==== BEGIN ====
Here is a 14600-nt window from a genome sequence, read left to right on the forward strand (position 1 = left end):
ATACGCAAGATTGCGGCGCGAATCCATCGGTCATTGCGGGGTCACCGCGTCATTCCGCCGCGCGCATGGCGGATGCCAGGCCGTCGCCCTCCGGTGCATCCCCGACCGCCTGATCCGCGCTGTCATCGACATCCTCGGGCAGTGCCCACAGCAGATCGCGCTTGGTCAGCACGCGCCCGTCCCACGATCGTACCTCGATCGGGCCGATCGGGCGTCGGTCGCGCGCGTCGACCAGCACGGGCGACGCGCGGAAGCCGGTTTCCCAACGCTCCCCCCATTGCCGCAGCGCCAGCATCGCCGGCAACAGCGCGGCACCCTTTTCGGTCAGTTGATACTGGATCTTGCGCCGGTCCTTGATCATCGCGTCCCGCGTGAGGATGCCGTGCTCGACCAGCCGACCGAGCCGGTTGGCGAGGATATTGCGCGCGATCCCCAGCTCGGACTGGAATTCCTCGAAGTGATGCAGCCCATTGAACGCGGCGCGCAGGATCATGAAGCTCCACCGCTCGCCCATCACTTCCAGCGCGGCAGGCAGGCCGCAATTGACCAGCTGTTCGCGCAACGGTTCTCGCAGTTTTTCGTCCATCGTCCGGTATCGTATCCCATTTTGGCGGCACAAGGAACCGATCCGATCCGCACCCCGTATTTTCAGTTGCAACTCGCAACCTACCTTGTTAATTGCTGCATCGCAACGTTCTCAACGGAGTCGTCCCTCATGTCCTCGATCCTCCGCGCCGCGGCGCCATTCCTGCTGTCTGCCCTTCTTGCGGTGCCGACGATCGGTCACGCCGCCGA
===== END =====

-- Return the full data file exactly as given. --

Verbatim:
Here is a 14600-nt window from a genome sequence, read left to right on the forward strand (position 1 = left end):
ATACGCAAGATTGCGGCGCGAATCCATCGGTCATTGCGGGGTCACCGCGTCATTCCGCCGCGCGCATGGCGGATGCCAGGCCGTCGCCCTCCGGTGCATCCCCGACCGCCTGATCCGCGCTGTCATCGACATCCTCGGGCAGTGCCCACAGCAGATCGCGCTTGGTCAGCACGCGCCCGTCCCACGATCGTACCTCGATCGGGCCGATCGGGCGTCGGTCGCGCGCGTCGACCAGCACGGGCGACGCGCGGAAGCCGGTTTCCCAACGCTCCCCCCATTGCCGCAGCGCCAGCATCGCCGGCAACAGCGCGGCACCCTTTTCGGTCAGTTGATACTGGATCTTGCGCCGGTCCTTGATCATCGCGTCCCGCGTGAGGATGCCGTGCTCGACCAGCCGACCGAGCCGGTTGGCGAGGATATTGCGCGCGATCCCCAGCTCGGACTGGAATTCCTCGAAGTGATGCAGCCCATTGAACGCGGCGCGCAGGATCATGAAGCTCCACCGCTCGCCCATCACTTCCAGCGCGGCAGGCAGGCCGCAATTGACCAGCTGTTCGCGCAACGGTTCTCGCAGTTTTTCGTCCATCGTCCGGTATCGTATCCCATTTTGGCGGCACAAGGAACCGATCCGATCCGCACCCCGTATTTTCAGTTGCAACTCGCAACCTACCTTGTTAATTGCTGCATCGCAACGTTCTCAACGGAGTCGTCCCTCATGTCCTCGATCCTCCGCGCCGCGGCGCCATTCCTGCTGTCTGCCCTTCTTGCGGTGCCGACGATCGGTCACGCCGCCGA